Fluid Mind

Sometimes technical language can be just beautiful. Recently I came across the concept of helical strakes. They prevent vortex shedding. Taste the words: helical strakes and vortex shedding. Sounds like something from Doctor Who.

Have you ever played Poohsticks? Then you probably have seen vortex shedding in the water. It's the eddies forming behind the downstream part of rocks in the river. Apparently, there is a World Pooh Sticks Championship if you care to go professional.

The same phenomenon occurs with wind blowing on bluff structures, such as wires and chimneys. One challenge is that when the fluid flow past the object it creates alternating low-pressure vortices on the downstream side of the object. The object will tend to move toward the low-pressure zone. This can result in making the structure resonate and the oscillations can damage or even destroy the object.
From Wanås 2011
Christopher Scruton and D. E. J. Walshe, working at the National Physics Laboratory in Great Britain, were determined to find a way to prevent these kinds of damages. They invented the helical strake and first published the results in 1957. Interestingly, they successfully filed for a patent the year after. Today, more than 350 patents on helical strakes have been granted.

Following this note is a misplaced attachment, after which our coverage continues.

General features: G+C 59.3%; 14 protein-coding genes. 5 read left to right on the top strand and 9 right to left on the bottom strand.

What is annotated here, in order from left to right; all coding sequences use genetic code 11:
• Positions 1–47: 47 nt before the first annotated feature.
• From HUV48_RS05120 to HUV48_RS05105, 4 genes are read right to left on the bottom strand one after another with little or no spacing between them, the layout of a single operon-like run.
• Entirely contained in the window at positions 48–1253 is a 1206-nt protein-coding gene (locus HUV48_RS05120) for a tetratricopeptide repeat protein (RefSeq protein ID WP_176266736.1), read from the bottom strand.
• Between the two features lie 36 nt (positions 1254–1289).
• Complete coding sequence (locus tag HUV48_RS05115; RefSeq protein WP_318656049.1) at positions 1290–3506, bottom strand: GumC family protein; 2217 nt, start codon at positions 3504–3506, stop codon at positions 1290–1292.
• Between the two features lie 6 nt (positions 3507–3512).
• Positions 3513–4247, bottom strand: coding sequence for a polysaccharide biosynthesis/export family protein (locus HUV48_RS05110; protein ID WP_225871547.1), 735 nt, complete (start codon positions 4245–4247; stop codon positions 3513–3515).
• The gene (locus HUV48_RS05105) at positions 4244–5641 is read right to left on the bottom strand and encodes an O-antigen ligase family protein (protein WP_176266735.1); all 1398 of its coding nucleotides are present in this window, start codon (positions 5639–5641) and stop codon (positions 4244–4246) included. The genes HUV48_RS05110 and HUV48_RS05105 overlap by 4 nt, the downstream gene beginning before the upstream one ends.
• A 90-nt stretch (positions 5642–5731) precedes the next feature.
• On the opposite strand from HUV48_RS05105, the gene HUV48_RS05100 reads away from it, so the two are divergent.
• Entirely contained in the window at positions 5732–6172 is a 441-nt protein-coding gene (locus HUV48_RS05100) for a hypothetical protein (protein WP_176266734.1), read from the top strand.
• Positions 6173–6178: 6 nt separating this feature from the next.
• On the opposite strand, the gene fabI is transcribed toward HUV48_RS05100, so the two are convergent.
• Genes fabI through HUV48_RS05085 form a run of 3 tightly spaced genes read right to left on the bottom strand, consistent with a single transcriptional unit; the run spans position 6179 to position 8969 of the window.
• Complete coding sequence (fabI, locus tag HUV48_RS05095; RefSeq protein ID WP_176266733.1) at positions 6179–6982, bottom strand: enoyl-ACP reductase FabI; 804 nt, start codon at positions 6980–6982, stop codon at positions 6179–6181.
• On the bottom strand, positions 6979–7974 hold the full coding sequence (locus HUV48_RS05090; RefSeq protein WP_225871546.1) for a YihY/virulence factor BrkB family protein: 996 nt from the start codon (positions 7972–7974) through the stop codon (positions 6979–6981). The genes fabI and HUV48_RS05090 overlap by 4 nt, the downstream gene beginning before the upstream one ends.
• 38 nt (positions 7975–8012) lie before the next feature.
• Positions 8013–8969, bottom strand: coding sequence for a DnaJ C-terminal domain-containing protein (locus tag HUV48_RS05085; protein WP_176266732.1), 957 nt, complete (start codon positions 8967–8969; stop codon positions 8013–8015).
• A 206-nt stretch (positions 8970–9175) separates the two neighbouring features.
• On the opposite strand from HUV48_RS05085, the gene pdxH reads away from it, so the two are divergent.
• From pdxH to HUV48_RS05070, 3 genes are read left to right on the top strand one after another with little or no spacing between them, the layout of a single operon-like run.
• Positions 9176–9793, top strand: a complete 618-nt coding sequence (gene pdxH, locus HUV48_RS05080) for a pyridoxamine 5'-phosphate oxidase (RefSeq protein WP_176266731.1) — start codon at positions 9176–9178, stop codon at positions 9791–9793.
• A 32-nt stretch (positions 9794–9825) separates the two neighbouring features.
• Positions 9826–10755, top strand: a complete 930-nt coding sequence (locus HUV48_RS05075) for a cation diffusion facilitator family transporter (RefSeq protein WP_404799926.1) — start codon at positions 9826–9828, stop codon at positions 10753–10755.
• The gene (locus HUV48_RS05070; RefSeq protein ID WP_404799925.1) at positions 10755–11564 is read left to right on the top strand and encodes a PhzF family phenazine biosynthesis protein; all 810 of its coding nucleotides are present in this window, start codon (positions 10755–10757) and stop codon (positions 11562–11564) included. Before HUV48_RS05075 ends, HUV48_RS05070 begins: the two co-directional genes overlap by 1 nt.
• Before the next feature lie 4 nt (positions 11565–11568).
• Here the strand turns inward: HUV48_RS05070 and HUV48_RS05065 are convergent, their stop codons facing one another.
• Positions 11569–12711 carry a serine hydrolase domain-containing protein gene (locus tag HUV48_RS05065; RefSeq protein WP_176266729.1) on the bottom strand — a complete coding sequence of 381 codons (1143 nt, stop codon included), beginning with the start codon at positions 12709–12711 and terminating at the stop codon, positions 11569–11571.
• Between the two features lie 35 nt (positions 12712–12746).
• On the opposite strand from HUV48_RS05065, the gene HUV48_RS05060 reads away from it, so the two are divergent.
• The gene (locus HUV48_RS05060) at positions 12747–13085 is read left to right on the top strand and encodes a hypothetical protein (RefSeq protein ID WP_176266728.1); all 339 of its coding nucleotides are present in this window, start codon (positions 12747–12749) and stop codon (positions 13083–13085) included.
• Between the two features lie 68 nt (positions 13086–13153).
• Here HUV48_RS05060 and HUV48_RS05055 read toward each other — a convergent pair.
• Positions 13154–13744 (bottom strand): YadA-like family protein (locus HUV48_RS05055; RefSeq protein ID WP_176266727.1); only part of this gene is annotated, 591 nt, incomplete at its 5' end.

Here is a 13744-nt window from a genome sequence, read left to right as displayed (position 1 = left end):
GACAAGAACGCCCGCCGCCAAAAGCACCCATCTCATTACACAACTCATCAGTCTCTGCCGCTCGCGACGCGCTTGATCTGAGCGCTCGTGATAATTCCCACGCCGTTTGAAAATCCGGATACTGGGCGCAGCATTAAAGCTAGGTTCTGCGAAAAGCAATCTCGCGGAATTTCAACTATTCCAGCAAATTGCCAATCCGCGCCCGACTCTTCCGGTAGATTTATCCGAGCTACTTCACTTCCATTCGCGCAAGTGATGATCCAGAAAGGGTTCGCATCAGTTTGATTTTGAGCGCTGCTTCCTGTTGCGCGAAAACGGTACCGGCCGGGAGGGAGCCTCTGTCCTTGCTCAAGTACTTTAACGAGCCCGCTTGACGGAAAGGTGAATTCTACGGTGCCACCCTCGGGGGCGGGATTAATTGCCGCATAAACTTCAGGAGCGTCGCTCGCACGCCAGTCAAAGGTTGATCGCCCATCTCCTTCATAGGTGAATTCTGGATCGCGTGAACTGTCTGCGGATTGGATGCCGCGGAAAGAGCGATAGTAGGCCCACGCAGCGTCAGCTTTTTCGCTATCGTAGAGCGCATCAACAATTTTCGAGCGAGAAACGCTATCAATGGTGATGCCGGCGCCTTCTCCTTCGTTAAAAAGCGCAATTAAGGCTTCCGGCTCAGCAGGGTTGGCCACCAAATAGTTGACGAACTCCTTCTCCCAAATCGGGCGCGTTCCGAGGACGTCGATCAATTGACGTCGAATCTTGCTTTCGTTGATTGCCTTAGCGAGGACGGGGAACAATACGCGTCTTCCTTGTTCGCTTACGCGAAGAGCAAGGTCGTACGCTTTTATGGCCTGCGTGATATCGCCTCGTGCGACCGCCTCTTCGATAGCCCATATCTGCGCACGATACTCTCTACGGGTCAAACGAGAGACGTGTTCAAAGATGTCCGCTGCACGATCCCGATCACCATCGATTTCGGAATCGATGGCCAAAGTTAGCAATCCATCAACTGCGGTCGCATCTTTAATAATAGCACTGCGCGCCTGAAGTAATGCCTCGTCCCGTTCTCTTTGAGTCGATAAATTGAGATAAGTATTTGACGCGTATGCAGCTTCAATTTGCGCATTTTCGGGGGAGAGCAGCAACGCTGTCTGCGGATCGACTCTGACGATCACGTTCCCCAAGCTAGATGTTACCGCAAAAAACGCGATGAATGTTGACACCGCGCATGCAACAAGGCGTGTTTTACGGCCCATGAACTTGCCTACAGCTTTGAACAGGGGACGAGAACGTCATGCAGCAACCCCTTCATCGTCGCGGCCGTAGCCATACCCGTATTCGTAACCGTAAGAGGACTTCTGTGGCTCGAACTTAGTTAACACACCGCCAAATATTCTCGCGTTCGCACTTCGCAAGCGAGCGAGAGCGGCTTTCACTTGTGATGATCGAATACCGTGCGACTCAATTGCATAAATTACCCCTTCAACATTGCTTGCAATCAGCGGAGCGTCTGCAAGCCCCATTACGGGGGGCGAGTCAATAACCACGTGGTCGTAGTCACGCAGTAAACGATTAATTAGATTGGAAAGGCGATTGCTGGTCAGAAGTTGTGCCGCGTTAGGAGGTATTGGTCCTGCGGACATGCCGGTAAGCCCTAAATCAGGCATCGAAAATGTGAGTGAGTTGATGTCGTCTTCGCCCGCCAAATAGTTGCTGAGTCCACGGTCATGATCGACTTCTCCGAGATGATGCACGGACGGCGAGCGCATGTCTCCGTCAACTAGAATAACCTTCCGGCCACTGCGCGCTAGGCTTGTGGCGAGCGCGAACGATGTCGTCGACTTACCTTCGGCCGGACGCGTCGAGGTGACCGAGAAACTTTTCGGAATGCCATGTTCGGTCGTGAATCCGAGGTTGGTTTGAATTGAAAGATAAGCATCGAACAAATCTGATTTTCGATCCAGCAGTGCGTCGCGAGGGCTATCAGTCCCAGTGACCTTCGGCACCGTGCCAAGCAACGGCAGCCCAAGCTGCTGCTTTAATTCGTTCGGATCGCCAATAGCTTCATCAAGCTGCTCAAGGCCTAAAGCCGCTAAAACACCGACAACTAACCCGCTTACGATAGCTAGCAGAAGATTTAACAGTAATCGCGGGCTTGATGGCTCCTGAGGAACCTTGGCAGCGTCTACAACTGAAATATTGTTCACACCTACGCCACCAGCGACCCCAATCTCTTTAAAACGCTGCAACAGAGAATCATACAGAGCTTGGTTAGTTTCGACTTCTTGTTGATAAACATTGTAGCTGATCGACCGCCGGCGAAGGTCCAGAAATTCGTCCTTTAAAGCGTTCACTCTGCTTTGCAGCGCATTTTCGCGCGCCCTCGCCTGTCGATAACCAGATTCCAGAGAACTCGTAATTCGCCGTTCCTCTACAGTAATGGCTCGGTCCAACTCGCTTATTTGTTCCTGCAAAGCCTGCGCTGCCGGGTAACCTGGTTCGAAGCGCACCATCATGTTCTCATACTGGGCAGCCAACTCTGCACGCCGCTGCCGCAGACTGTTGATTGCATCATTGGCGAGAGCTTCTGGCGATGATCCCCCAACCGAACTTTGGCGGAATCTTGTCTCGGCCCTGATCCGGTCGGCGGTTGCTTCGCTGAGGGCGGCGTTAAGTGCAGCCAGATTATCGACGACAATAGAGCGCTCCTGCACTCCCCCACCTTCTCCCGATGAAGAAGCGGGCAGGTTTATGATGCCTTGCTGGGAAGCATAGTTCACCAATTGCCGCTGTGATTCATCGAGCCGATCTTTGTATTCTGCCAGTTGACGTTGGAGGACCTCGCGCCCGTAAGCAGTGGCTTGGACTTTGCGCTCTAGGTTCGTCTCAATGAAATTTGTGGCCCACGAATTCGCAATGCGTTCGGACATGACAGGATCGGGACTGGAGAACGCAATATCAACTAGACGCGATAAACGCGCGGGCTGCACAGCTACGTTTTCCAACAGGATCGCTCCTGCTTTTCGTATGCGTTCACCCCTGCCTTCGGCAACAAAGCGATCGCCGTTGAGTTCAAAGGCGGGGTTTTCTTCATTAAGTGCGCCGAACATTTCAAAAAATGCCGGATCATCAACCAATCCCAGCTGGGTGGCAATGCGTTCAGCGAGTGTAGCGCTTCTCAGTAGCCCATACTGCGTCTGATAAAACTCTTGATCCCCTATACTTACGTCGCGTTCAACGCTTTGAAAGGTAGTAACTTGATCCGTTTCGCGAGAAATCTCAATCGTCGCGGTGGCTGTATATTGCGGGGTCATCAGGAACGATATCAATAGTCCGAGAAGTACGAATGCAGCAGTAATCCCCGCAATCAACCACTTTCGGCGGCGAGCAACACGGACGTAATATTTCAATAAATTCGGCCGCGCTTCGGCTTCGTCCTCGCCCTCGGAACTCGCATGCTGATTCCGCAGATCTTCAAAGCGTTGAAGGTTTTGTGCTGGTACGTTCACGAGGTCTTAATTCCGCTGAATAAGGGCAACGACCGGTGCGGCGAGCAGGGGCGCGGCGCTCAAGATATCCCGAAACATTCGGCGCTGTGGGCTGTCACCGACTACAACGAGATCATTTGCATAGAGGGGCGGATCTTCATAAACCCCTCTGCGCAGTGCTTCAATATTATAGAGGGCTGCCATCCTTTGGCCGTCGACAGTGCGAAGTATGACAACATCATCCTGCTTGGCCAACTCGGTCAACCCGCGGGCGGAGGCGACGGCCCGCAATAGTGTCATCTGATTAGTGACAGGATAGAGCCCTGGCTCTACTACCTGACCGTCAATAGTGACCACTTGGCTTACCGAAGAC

"Good measurement improves productivity and quality; it underpins consumer confidence and trade and is vital to innovation. We undertake research and share our expertise with government, business and society to help enhance economic performance and the quality of life. NPL's measurements help to save lives, protect the environment, enable citizens to feel safe and secure, as well as supporting international trade and companies to innovation. Support in areas such as the development of advanced medical treatments and environmental monitoring helps secure a better quality of life for all." National Physics Laboratory

Maybe helical strakes could be used as a metaphor? For persons standing tall, standing up for their beliefs or what they know is true, turmoil is often felt around them. Maybe persons nearby can act as helical strakes, diverting the flow in new directions and making sure the person does not break down. Or he/she can mentally picture them, as a way to avoid resigning to become more streamlined in opinions. Or we just stick to the technical term and appreciate its existence.

No comments: